If you have one pair of shoes that are really really comfortable, bring ‘em, even if they make you look like Edna May Oliver. The AC in the theaters can be pretty aggressive at times. If you get cold easily, a sweater that carries easy or even a roll-up fleece blanket that will fit into your bag is a good idea. Though this has nothing to do with clothes, the seats in theaters may not always be the greatest, so bringing a cushion might not be a bad idea either.
Think about what devices you need. Did you promise your boss that you’d check e-mail? Really? Bad idea. Tell your boss to go lay an egg. Or not. Are you planning to blog during the Festival? Can you get by doing that on your phone or do you need a tablet or laptop? You're not going to have as much time as you think you will.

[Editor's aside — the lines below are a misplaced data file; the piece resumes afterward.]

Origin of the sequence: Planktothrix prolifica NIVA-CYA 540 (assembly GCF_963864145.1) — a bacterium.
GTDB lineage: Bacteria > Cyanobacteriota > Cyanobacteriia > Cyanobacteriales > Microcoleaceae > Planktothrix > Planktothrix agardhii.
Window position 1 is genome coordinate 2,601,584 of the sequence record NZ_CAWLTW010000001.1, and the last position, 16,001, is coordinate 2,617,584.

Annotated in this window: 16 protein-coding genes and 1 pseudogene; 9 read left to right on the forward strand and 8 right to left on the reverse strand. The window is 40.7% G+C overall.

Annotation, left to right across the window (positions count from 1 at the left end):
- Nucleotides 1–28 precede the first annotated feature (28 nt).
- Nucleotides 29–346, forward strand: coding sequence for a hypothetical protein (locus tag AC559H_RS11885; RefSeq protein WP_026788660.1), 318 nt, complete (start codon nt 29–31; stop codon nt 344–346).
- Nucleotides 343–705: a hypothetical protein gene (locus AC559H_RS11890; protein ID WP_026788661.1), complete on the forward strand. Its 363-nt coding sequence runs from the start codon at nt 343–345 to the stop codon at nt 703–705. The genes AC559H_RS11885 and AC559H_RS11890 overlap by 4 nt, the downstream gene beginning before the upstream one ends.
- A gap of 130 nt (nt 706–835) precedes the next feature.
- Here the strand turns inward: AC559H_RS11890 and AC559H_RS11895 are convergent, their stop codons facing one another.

If you’re counting on the hotel having Wi-Fi, it might be worth finding out whether that’s in your room (and what they charge) or only in the lobby. Hotels have had a tough time with COVID, so they may be looking to make a little more than they might be otherwise. Look at your broadband usage and if you think it might be an issue, possibly see if you can get more from your provider for just the trip. We tend to burn through all of our data at TCMFF. That in itself was not a huge deal, but I find the constant barrage of text messages from Verizon telling me about it annoying.